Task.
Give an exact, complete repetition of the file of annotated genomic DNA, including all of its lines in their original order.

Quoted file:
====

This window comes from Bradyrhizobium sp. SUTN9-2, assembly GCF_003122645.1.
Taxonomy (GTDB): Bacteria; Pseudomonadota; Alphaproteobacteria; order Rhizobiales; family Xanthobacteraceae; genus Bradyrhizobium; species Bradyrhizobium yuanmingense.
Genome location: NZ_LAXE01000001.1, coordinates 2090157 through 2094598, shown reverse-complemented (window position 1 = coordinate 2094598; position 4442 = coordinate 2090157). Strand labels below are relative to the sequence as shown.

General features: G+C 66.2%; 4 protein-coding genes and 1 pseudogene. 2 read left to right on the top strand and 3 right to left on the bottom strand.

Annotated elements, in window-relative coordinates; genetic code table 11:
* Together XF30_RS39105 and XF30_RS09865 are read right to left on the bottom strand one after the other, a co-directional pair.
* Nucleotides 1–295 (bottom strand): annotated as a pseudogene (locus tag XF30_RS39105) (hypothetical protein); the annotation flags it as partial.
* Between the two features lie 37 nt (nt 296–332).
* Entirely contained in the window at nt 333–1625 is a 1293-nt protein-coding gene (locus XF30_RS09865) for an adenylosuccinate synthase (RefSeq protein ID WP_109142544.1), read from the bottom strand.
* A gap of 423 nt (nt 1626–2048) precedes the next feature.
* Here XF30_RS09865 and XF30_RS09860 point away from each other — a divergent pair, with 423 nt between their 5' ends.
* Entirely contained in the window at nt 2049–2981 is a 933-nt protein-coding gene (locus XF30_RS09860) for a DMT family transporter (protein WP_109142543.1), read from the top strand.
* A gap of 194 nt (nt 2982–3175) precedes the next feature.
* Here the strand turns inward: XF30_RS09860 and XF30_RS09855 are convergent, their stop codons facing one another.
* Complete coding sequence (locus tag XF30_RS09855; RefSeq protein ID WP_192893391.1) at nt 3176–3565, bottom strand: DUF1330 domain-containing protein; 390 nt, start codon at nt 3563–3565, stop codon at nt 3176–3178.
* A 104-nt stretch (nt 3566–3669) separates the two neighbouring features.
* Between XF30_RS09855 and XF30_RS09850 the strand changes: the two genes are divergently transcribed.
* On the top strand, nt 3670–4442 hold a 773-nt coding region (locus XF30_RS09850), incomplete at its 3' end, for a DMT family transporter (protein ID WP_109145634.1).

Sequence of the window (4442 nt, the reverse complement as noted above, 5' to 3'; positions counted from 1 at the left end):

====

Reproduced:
This window comes from Bradyrhizobium sp. SUTN9-2, assembly GCF_003122645.1.
Taxonomy (GTDB): Bacteria; Pseudomonadota; Alphaproteobacteria; order Rhizobiales; family Xanthobacteraceae; genus Bradyrhizobium; species Bradyrhizobium yuanmingense.
Genome location: NZ_LAXE01000001.1, coordinates 2090157 through 2094598, shown reverse-complemented (window position 1 = coordinate 2094598; position 4442 = coordinate 2090157). Strand labels below are relative to the sequence as shown.

General features: G+C 66.2%; 4 protein-coding genes and 1 pseudogene. 2 read left to right on the top strand and 3 right to left on the bottom strand.

Annotated elements, in window-relative coordinates; genetic code table 11:
* Together XF30_RS39105 and XF30_RS09865 are read right to left on the bottom strand one after the other, a co-directional pair.
* Nucleotides 1–295 (bottom strand): annotated as a pseudogene (locus tag XF30_RS39105) (hypothetical protein); the annotation flags it as partial.
* Between the two features lie 37 nt (nt 296–332).
* Entirely contained in the window at nt 333–1625 is a 1293-nt protein-coding gene (locus XF30_RS09865) for an adenylosuccinate synthase (RefSeq protein ID WP_109142544.1), read from the bottom strand.
* A gap of 423 nt (nt 1626–2048) precedes the next feature.
* Here XF30_RS09865 and XF30_RS09860 point away from each other — a divergent pair, with 423 nt between their 5' ends.
* Entirely contained in the window at nt 2049–2981 is a 933-nt protein-coding gene (locus XF30_RS09860) for a DMT family transporter (protein WP_109142543.1), read from the top strand.
* A gap of 194 nt (nt 2982–3175) precedes the next feature.
* Here the strand turns inward: XF30_RS09860 and XF30_RS09855 are convergent, their stop codons facing one another.
* Complete coding sequence (locus tag XF30_RS09855; RefSeq protein ID WP_192893391.1) at nt 3176–3565, bottom strand: DUF1330 domain-containing protein; 390 nt, start codon at nt 3563–3565, stop codon at nt 3176–3178.
* A 104-nt stretch (nt 3566–3669) separates the two neighbouring features.
* Between XF30_RS09855 and XF30_RS09850 the strand changes: the two genes are divergently transcribed.
* On the top strand, nt 3670–4442 hold a 773-nt coding region (locus XF30_RS09850), incomplete at its 3' end, for a DMT family transporter (protein ID WP_109145634.1).

Sequence of the window (4442 nt, the reverse complement as noted above, 5' to 3'; positions counted from 1 at the left end):